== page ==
Wednesday, April 16, 2014

The Other Heroes: A Portrayal of Women in Comics - Part 2

Editor’s note: This series of blog posts was adapted from a paper written by Erminia “Minnie” Saucedo. Minnie’s series on this topic will enlighten you on the portrayal of women in comics. We’re excited that she’s shared this with us. Enjoy this enlightening series.

By Erminia Saucedo

Women in Refrigerators Syndrome

While a writer limiting a female heroes’ potential is a problem that has continued for generations, super heroines now have another modern writer created terror to fear: Women in Refrigerators syndrome.

Panel from Green Lantern #54
Women in Refrigerators, a term first used by comic writer and lasting comic enthusiast Gail Simone in 1999, is a throw back reference to an early issue of The Green Lantern. In Green Lantern #54, written then by Ron Marz, the Green Lantern of the time, Kyle Rayner, returns to his apartment to find that his girlfriend, Alex DeWitt, had been killed by the villain Major Force and stuffed into his kitchen refrigerator; “Women in Refrigerators” was quite literally inspired by a murdered woman in a refrigerator. Simone used this term to describe the harsh condition of being a comic book super heroine, which many times means being either killed, raped, depowered, turned evil or having some other terrible life altering event happen that makes it less likely for a female character to bounce back. She started a website in March of 1999, which she named after her new term, that hosts an A to Z list complied by Simone herself of super heroines that have fallen victim to Women in Refrigerators syndrome. From the first Aquagirl, Tula, who was killed by drowning in poisonous waters while trying to protect the underwater city of Atlantis to even the second Wonder Woman, Donna, who has been killed, revived and has now ultimately lost her goddess powers. A character that stands out due to being an over all amazing character and a victim of both limited written potential and Women in Refrigerator syndrome is Barbara Gordon, the second Batgirl. She is paralyzed from the waist down after a battle and rather than asking the scientists of Wayne Enterprises to find some way to fix her injury with science, Gordon backs away from preventing crime without a fight and becomes the wheel-chair bound Oracle instead. Batman, on the other hand, breaks his back later in a story titled Knightfall and recovers with some training and is soon back to fighting crime on the dark streets of Gotham City. The only things that separated these two heroes was their written potential and had the writers given Barbra a fighting chance, as she was always written strongly in the series, she could have avoided being infected with Women in Refrigerators syndrome and could even still be a fierce working hero today, though, admittedly, her work as Oracle has been phenomenal.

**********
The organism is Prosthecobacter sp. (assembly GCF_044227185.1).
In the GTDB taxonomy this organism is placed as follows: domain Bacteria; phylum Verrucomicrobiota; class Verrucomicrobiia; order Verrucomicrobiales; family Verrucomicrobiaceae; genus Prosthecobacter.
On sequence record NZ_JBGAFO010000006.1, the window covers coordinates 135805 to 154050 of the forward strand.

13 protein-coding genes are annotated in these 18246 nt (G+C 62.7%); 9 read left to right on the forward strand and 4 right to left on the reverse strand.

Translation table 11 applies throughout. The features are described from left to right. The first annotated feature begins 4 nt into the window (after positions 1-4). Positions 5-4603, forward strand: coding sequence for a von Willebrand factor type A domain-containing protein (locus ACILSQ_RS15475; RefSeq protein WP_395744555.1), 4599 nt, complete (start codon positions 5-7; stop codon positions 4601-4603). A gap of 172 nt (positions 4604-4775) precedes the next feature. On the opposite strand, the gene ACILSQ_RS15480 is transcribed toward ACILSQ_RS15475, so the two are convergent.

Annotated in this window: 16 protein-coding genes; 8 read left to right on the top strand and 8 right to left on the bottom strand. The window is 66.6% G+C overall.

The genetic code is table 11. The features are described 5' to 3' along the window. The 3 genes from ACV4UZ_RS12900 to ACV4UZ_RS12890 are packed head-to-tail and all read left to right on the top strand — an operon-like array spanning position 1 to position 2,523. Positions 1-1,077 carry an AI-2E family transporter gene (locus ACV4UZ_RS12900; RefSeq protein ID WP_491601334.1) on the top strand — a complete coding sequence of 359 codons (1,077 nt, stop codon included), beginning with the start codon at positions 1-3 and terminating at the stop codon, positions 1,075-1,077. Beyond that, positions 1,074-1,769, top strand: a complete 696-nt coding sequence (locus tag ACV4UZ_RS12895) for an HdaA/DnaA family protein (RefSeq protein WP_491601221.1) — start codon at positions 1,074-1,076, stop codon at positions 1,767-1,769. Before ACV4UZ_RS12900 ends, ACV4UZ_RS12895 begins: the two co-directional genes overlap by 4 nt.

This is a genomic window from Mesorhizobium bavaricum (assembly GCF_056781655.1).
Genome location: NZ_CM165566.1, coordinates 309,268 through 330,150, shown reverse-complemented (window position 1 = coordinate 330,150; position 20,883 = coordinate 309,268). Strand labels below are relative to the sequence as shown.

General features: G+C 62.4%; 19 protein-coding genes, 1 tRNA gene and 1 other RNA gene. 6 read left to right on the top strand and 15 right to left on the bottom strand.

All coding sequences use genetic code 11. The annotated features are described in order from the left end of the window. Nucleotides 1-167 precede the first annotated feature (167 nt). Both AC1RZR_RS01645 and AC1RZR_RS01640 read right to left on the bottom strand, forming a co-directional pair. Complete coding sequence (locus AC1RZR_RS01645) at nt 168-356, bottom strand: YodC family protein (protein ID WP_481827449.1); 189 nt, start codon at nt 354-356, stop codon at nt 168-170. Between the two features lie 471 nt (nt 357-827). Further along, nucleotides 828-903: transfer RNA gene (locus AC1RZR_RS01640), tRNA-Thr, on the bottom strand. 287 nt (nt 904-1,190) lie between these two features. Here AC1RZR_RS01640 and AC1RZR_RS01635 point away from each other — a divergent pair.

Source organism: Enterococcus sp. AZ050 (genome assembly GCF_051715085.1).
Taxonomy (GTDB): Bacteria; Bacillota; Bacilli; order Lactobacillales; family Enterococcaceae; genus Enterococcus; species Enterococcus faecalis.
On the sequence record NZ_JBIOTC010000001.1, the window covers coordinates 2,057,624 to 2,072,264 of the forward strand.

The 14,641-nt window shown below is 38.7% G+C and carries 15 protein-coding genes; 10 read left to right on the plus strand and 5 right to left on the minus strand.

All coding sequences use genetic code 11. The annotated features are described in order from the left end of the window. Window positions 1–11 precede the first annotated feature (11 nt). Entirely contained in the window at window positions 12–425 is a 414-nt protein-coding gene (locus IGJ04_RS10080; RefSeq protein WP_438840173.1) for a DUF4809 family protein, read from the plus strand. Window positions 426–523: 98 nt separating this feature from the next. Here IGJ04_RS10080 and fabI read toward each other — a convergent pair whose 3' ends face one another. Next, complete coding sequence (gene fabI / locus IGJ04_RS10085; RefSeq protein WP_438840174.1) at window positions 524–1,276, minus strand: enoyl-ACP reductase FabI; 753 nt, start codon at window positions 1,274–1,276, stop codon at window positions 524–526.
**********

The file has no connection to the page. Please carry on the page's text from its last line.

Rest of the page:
Barbara Gordon, Batgirl